Coronavirus patient from Diamond Princess cruise ship treated at Napa hospital

NAPA — Two passengers from the ill-fated Diamond Princess cruise ship are in isolation at a Napa hospital, including one who tested positive for coronavirus and the other who has exhibited symptoms of the disease.

The patients at Queen of the Valley Medical Center are two of a group of 300 Americans who had been quarantined on the ship off the coast of Japan since Feb. 5. The passengers were flown Sunday and Monday on chartered planes to either Travis Air Force Base in Fairfield or a Texas military base.

Five of those who tested positive in Japan, but showed no symptoms, are being treated in Solano County hospitals, which reached their capacity for quarantined patients. The confirmed case sent to Napa hasn’t shown symptoms, either. But the second patient sent to Napa, who tested negative in Japan, has symptoms of coronavirus, according to a statement from Napa County’s Public Health division.

“There is minimal risk for Napa County residents from the arrival of these two patients,” said Napa County Public Health officer Karen Relucio. “They are in isolation and are receiving medical care and undergoing testing.”

Neither of the patients in Napa are from the area, but officials would not release any details about them.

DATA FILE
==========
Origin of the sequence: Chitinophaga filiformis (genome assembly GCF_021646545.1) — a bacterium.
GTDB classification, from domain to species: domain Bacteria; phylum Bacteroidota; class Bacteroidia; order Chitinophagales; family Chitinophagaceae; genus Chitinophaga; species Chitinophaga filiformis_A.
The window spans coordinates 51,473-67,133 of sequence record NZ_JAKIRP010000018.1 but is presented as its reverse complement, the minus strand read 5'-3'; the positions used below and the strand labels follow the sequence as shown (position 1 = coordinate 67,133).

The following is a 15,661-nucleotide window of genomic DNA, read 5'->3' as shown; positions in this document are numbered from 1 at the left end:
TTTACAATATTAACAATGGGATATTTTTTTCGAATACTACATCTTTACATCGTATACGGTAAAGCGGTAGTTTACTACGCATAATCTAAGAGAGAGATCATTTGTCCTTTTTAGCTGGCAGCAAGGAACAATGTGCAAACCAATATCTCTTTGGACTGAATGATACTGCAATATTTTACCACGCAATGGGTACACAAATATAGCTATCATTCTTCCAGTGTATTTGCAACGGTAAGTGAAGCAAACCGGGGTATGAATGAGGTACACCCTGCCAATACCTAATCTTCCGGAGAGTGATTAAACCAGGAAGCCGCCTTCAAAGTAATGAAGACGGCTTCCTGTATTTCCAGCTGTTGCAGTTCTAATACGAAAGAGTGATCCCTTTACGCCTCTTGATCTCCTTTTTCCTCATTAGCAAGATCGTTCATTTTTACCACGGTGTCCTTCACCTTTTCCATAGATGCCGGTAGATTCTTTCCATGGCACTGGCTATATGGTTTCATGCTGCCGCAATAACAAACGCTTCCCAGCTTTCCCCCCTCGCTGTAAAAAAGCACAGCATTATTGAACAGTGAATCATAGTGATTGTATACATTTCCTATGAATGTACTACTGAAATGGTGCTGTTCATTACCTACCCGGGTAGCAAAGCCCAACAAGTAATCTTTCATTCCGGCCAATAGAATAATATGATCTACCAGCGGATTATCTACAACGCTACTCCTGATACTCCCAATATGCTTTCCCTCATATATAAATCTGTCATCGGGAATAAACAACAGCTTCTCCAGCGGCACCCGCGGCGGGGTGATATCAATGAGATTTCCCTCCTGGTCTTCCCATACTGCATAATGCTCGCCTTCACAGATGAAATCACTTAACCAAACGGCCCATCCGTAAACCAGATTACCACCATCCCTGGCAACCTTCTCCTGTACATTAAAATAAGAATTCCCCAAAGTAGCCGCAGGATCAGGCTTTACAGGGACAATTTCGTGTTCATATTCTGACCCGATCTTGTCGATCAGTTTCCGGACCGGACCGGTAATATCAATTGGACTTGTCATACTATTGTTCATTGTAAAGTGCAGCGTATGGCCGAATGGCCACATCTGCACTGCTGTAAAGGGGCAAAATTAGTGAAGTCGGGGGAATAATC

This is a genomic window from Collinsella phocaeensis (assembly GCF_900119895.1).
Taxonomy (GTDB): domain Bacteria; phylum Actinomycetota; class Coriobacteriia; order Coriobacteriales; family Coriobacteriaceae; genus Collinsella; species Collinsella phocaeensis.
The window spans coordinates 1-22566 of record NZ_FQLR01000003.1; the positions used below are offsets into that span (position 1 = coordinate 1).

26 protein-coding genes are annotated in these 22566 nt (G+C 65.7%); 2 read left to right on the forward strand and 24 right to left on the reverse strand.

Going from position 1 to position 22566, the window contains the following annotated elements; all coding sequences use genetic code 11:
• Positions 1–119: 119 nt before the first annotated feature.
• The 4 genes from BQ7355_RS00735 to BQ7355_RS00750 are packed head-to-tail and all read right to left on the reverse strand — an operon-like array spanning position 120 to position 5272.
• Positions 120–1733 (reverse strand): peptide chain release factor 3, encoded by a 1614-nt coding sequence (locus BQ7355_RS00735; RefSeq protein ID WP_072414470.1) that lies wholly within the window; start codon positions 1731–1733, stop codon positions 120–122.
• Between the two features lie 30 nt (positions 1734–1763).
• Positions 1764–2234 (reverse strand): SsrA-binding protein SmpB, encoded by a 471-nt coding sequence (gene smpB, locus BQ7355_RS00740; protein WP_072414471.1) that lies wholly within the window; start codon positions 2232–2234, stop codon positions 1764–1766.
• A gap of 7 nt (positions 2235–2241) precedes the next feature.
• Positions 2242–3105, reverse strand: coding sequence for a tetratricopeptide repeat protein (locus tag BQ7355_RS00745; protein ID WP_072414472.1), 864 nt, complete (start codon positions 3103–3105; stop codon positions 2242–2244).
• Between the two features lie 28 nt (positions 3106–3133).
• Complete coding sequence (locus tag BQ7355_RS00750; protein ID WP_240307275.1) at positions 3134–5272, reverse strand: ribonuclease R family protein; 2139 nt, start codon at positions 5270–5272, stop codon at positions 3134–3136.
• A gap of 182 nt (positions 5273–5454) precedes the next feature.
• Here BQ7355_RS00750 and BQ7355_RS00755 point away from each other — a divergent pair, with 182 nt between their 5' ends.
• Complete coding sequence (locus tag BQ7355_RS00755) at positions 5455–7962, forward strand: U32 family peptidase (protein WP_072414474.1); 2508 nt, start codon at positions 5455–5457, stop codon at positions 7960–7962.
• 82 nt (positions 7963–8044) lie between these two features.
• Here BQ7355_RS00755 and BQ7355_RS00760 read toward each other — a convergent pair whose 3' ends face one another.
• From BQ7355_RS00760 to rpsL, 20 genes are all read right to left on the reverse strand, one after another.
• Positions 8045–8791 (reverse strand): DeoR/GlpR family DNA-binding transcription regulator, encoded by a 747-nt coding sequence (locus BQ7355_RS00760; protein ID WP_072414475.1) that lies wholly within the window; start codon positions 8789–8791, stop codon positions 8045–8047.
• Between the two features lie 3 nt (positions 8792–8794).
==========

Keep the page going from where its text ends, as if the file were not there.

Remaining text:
Meanwhile, other Americans who had fled the coronavirus zone in China two weeks ago were cleared Tuesday to go home. A group of 180 people at Travis and 166 others at the Marine Corps Air Station Miramar near San Diego completed their 14-day quarantine and were medically released, the Centers for Disease Control and Prevention said.

“These people being released from quarantine pose no health risk to the surrounding community, or to the communities they will be returning to,” the agency said.

Two other groups that arrived in government-chartered flights from virus-stricken areas of China are expected to be released from the military bases in California later this week.

At Travis, the cruise ship evacuees from Japan are being housed away from those who arrived from China, officials said.

On Tuesday, shuttles were ferrying the evacuees from a hotel at Travis to the base’s visitors center, where anxious relatives waited to take them home.

“I have no words to describe it. It was a really hard time,” Abdullah Alamoudi said of waiting to reunite with his wife and two young daughters.

Alamoudi told KTVU-TV he was separated from his family in China after he went to Shanghai on a business trip and his wife and children went to visit family in Wuhan, the city in China that is the epicenter of the outbreak.

“We just contacted the (U.S.) embassy and thank God, they picked them up,” Alamoudi said.

One person who arrived with the group at Marine Corps Air Station Miramar tested positive for the virus and is doing well at a hospital, the CDC said.

“Today marks an end to a long, stressful journey for these 166 passengers,” said Dr. Erin Staples, who was leading efforts for the CDC at Miramar.

The Associated Press contributed to this report.

About the author

Mariella Frostrup

Mariella Frostrup

Mariella Frostrup has worked as a journalist for nearly a decade and has contributed to several large publications including the Yahoo News and the Oakland Tribune. As a founder and journalist, Mariella covers national and international developments.
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